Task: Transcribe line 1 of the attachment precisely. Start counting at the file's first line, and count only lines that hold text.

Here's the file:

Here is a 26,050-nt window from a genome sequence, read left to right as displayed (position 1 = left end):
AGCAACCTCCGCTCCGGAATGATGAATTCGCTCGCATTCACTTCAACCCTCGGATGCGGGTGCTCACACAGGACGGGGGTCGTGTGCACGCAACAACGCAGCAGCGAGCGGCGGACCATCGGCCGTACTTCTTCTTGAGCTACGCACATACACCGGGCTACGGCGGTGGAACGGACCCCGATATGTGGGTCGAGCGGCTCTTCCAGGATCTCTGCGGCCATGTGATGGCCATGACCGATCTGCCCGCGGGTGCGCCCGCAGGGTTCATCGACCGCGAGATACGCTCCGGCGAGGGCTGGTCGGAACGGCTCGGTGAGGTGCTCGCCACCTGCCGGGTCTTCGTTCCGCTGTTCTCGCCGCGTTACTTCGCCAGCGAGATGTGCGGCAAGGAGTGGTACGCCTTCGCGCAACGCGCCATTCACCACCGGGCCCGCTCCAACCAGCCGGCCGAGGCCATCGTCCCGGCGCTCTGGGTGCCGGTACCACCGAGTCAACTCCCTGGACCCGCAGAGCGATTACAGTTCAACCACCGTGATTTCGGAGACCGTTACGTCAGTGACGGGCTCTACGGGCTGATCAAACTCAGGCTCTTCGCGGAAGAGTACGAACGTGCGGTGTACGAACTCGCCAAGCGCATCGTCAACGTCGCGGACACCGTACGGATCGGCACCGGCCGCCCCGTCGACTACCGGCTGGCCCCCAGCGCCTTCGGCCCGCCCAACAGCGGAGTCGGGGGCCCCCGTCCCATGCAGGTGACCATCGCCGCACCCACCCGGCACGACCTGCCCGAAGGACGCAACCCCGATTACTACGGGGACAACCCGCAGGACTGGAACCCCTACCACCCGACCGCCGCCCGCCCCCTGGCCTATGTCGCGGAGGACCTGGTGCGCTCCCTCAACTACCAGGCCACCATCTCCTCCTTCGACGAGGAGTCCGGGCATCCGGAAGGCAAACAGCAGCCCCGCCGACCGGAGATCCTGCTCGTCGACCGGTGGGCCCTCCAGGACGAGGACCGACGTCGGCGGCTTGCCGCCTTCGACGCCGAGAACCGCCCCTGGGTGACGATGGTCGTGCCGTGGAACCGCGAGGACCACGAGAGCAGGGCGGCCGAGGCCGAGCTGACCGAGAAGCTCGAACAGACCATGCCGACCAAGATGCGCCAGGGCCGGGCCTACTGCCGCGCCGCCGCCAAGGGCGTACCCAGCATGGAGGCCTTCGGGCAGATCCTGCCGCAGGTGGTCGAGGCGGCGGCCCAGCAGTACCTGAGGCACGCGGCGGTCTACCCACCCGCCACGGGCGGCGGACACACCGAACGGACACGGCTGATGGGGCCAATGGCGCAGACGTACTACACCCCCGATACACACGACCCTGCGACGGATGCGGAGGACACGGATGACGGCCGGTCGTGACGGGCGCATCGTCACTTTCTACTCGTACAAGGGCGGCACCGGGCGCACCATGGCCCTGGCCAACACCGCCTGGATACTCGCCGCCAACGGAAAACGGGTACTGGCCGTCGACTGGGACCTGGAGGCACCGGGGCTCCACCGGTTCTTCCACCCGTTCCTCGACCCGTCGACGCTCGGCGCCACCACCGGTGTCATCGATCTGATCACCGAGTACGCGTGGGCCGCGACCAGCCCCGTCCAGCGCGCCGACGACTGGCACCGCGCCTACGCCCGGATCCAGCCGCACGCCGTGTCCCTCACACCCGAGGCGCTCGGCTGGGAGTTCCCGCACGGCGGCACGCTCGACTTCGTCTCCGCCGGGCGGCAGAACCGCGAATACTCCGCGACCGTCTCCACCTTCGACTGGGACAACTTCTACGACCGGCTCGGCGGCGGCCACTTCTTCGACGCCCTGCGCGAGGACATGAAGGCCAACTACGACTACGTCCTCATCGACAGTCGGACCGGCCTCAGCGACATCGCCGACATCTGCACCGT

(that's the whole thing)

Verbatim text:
Here is a 26,050-nt window from a genome sequence, read left to right as displayed (position 1 = left end):